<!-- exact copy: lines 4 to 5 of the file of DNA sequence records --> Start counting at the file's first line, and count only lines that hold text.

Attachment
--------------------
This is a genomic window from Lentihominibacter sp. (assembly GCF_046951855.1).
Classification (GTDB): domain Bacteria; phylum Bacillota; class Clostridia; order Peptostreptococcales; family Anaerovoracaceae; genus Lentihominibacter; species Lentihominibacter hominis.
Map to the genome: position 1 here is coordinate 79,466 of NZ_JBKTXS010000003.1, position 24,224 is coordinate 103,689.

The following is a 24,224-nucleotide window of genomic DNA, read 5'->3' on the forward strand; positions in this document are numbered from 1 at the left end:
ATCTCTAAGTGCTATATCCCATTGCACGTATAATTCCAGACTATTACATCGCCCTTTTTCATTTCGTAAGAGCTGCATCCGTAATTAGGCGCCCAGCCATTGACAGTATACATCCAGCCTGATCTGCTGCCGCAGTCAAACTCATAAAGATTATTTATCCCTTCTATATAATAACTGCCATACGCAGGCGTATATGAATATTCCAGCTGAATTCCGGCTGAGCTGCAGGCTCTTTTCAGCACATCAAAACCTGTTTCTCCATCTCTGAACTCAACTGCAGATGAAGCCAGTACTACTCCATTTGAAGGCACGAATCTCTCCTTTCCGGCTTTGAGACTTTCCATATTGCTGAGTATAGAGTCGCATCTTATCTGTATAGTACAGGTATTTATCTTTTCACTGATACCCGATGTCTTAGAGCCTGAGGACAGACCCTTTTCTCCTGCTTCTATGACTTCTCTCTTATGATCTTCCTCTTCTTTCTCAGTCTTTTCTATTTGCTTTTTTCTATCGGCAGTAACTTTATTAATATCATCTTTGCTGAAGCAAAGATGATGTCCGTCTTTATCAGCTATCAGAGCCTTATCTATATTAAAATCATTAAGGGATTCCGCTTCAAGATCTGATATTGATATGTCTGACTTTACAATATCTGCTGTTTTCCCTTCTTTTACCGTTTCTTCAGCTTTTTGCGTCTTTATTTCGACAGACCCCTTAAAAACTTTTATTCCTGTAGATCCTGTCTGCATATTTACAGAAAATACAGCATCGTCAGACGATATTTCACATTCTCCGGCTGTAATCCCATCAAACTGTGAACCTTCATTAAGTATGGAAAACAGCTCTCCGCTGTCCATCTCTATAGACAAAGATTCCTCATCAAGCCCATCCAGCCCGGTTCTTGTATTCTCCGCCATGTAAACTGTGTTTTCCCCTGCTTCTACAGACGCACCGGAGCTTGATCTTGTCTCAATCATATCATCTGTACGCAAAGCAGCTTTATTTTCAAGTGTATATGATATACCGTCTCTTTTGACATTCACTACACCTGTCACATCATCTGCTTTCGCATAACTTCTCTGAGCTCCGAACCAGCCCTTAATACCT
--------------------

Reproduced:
The following is a 24,224-nucleotide window of genomic DNA, read 5'->3' on the forward strand; positions in this document are numbered from 1 at the left end:
ATCTCTAAGTGCTATATCCCATTGCACGTATAATTCCAGACTATTACATCGCCCTTTTTCATTTCGTAAGAGCTGCATCCGTAATTAGGCGCCCAGCCATTGACAGTATACATCCAGCCTGATCTGCTGCCGCAGTCAAACTCATAAAGATTATTTATCCCTTCTATATAATAACTGCCATACGCAGGCGTATATGAATATTCCAGCTGAATTCCGGCTGAGCTGCAGGCTCTTTTCAGCACATCAAAACCTGTTTCTCCATCTCTGAACTCAACTGCAGATGAAGCCAGTACTACTCCATTTGAAGGCACGAATCTCTCCTTTCCGGCTTTGAGACTTTCCATATTGCTGAGTATAGAGTCGCATCTTATCTGTATAGTACAGGTATTTATCTTTTCACTGATACCCGATGTCTTAGAGCCTGAGGACAGACCCTTTTCTCCTGCTTCTATGACTTCTCTCTTATGATCTTCCTCTTCTTTCTCAGTCTTTTCTATTTGCTTTTTTCTATCGGCAGTAACTTTATTAATATCATCTTTGCTGAAGCAAAGATGATGTCCGTCTTTATCAGCTATCAGAGCCTTATCTATATTAAAATCATTAAGGGATTCCGCTTCAAGATCTGATATTGATATGTCTGACTTTACAATATCTGCTGTTTTCCCTTCTTTTACCGTTTCTTCAGCTTTTTGCGTCTTTATTTCGACAGACCCCTTAAAAACTTTTATTCCTGTAGATCCTGTCTGCATATTTACAGAAAATACAGCATCGTCAGACGATATTTCACATTCTCCGGCTGTAATCCCATCAAACTGTGAACCTTCATTAAGTATGGAAAACAGCTCTCCGCTGTCCATCTCTATAGACAAAGATTCCTCATCAAGCCCATCCAGCCCGGTTCTTGTATTCTCCGCCATGTAAACTGTGTTTTCCCCTGCTTCTACAGACGCACCGGAGCTTGATCTTGTCTCAATCATATCATCTGTACGCAAAGCAGCTTTATTTTCAAGTGTATATGATATACCGTCTCTTTTGACATTCACTACACCTGTCACATCATCTGCTTTCGCATAACTTCTCTGAGCTCCGAACCAGCCCTTAATACCT